Your company has been the main sponsor of the Russian Go Federation for a number of years now and you invest a lot not just in the Federation itself but in Go development in different regions, especially remote ones like Yakutia, Magadan, Primorsky Krai, Khabarovsk. Do you have a dream of making Go a part of our education system to be put into school curricula? And how do you see the prospect of bringing Go into the sphere of education?
If we’re talking about my personal aspirations, of course I follow the news of Go as a sport but my personal goal is its general popularity. I think the main goal of the Russian Go Federation and many Go enthusiasts should be spreading the game to all layers of the population. In that respect education system is a perfect tool for introducing Go and attracting people to start learning it afterward.
The results that we received in Magadan is a pleasant surprise for me. I have no doubt that Go has a beneficial effect on intellectual and psychological children’s development. However it was quite surprising to me that after such a short experiment period they received objective and measurable results. So I think it would be very beneficial if the game of Go gained popularity in our country. Of course I don’t advocate putting Go boards in every classroom.
But taking into account that there is a tendency for Russia to start turning more and more in the direction of our Asian neighbors, the East, and China is starting to play a very important role in modern geopolitics, we certainly need lots of people, lots of Russian citizens, who understand not only classical Western philosophy or classical Western “chess” mentality but who also understand Eastern, Chinese, Japanese, Korean mentalities which have a strong connection with Go philosophy.
Our company works a lot with our Eastern and Asian partners and I can say that some of our talented and very professional employees sometimes encounter considerable difficulties simply because they can’t understand the psychology of our Asian partners. And Go is the tool that helps overcome this barrier. In terms of our country, in view of ever growing scope of business communication with the Asian partners, naturally our country needs hundreds, thousands or rather tens of thousands of people who speak the same language with the Chinese, the Japanese and Koreans.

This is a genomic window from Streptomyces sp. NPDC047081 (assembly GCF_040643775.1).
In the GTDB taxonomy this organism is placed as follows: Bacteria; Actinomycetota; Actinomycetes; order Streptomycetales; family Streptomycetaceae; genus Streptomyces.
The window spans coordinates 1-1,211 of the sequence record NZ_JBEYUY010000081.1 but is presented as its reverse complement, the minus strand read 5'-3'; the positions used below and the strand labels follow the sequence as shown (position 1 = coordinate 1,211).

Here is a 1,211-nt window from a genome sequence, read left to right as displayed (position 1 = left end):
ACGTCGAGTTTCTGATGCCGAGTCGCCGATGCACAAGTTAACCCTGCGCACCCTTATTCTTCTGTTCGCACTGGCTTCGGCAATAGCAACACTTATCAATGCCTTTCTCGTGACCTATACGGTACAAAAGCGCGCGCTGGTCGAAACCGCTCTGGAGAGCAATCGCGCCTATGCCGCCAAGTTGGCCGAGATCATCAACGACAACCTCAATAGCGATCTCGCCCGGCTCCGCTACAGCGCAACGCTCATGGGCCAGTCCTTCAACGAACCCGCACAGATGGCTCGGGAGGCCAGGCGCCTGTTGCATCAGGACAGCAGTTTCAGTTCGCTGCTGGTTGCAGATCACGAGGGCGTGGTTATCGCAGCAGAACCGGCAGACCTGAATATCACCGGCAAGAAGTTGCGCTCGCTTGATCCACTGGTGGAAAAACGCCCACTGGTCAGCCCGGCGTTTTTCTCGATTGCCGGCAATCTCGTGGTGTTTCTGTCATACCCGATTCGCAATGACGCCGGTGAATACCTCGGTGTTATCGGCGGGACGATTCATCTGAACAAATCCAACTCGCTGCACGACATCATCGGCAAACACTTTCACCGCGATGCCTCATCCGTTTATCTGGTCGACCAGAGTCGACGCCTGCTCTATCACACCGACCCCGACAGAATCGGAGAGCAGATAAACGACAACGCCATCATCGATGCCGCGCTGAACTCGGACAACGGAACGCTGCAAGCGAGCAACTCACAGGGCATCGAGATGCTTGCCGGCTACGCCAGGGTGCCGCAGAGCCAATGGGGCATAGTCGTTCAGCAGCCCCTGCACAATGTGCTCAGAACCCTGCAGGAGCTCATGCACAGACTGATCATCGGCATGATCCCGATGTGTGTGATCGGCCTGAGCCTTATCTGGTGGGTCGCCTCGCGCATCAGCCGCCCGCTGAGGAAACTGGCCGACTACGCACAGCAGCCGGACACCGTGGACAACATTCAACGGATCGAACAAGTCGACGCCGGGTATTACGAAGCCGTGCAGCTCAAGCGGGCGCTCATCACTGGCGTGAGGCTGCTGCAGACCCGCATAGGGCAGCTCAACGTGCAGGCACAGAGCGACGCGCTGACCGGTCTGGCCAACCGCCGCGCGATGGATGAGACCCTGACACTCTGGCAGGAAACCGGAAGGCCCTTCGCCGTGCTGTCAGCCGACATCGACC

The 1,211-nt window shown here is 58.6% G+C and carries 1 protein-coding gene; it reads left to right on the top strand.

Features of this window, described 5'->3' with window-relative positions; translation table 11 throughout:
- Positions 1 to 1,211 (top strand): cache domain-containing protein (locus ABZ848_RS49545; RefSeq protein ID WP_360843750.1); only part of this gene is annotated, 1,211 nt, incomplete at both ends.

That’s a powerful story!
I truly believe in this! I must say that I only fully realized this when I seriously started doing business, primarily with China. I’ve always been a Go fan and I’ve always thought that there are some universal strategic concepts that are applicable in any business field.
When we started doing business with China, I realized how difficult it was. After an analysis I realized that the difficulties lay primarily in our difference in approach toward solving “game tasks”. Business is essentially a form of game where everybody wants to win. When interacting with Europeans or Americans classical chess concepts like “gambit” or “winning the exchange” are quite useful. But all of that is completely inapplicable when interacting with Asian people.
So we have to start thinking in terms of different concepts like “aji” or “firikawari”. I sincerely believe in this,it’s not just my attitude but my firm belief that in this modern world Russia needs people who can play Go and understand the game well.
Going back to your business, I know that there is a corporate Go club in your company. These days many companies implement Go in their corporate culture, such companies exist in China for example. In Russia that’s a fairly new concept. I can tell you that Rostelecom and Yandex, those IT companies have their own clubs. In Polymetal as well, Go seems to be connected with artificial intelligence and high tech, resource economy seems to be far from it. But we understand (I read this in your interview too) that every sphere now needs out-of-the-box decisions and an ability to think outside the box. So the question is: do you see any implicit benefits of teaching Go to your employees? Are they afraid of playing with you since you are their boss?